GOOD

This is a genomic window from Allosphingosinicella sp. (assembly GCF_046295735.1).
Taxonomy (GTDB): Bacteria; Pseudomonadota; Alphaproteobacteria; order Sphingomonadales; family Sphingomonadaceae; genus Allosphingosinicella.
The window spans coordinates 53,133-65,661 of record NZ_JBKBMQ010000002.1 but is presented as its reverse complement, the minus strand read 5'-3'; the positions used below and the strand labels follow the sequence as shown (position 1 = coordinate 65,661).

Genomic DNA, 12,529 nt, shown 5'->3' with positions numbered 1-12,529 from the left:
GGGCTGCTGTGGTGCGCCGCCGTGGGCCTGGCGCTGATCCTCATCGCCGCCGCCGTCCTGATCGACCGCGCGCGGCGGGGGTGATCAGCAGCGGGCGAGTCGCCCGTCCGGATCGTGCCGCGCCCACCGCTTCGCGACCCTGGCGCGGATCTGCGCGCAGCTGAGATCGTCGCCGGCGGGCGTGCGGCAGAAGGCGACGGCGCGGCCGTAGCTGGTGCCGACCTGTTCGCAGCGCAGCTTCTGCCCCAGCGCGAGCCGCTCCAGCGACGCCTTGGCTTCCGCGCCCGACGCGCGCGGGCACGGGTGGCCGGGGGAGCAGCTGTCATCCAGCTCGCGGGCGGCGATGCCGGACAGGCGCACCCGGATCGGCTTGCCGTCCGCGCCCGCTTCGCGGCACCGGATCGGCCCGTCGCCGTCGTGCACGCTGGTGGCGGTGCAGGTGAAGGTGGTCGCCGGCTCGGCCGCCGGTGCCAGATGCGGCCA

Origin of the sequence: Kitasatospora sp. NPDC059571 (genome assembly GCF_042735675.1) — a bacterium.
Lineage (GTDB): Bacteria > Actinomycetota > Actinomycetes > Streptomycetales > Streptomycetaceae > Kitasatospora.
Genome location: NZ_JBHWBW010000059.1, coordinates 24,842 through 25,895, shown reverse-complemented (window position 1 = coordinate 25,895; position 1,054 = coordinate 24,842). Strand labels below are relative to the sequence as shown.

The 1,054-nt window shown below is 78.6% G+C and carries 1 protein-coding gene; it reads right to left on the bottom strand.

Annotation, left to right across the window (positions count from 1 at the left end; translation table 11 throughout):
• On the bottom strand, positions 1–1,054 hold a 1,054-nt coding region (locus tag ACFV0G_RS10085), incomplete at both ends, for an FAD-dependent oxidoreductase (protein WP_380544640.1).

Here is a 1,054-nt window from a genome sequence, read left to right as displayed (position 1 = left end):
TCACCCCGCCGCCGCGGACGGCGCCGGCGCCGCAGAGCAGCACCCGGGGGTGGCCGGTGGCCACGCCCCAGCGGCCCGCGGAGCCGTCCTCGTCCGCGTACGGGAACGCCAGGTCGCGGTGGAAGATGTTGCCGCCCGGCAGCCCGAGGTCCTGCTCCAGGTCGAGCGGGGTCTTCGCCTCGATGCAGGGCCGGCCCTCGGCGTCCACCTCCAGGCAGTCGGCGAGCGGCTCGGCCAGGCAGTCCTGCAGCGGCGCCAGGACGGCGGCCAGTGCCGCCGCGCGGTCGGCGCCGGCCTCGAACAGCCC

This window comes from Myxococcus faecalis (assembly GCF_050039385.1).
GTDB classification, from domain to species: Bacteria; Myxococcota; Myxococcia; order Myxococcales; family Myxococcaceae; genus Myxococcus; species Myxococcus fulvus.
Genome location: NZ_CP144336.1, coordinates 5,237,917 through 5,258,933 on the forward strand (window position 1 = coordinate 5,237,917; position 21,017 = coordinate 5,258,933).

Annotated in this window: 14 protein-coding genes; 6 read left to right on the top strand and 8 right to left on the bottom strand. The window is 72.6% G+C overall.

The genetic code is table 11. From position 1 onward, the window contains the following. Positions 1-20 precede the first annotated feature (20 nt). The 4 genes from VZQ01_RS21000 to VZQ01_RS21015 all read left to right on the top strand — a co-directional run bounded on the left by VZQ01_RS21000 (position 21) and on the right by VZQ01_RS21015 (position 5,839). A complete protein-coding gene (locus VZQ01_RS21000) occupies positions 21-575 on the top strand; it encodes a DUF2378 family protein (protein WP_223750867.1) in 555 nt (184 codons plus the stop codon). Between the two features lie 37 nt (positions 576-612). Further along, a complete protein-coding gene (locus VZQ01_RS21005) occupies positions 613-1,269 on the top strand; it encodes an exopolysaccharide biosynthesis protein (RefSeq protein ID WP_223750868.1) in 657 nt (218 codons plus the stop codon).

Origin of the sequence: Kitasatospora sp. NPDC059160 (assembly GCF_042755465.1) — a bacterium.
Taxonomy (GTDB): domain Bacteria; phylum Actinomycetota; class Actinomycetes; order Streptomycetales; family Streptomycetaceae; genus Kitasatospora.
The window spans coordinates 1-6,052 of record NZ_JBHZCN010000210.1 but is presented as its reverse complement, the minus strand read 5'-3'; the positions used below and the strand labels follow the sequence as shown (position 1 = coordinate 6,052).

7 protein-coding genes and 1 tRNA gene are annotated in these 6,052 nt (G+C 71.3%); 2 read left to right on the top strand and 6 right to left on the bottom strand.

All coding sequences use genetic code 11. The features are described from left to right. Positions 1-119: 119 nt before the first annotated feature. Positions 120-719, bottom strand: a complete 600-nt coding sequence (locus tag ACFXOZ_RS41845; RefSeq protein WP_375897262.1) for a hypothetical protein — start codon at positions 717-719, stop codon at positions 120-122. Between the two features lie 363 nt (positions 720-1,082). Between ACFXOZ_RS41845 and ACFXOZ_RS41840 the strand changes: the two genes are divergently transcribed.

One bone of contention in the debate surrounding the $820-odd billion stimulus package is whether we can actually get started on the projects it'll fund-whether these projects are "shovel ready." Some people argue that if a proposed school, or bridge, or road repair isn't ready for workers, then funding it in the stimulus bill won't do the economy any good in the short run because the money won't be spent quickly. It would sit idle as the planning process grinds on.The stimulus bill defines a project as "shovel ready" if work can begin within 90 days, and Obama has touted the number of "shovel ready" projects in the bill, as if to allay fears that billions will languish in bureaucratic purgatory. But shovel readiness might be the hallmark of a dud.As Popular Mechanics explains:"The programs that would meet the bill's 90-day restriction are, for the most part, an unappealing mix of projects that were either shelved after being fully designed and engineered, and have since become outmoded or irrelevant, or projects with limited scope and ambition. No one's building a smart electric grid or revamping a water system on 90 days notice. The best example of a shovel-ready project, and what engineers believe could become the biggest recipient of the transportation-related portion of the bill's funding, is road resurfacing-important maintenance work, but not a meaningful way to rein in a national infrastructure crisis."So now you know. Shovel ready projects are ones that can get going fast, and might help create jobs. But they're also projects that-by definition-require fewer than three months of forethought, and they probably won't to much to improve our situation vis a vis the environment in the long run.(Photo from Flickr user Mannequin-)
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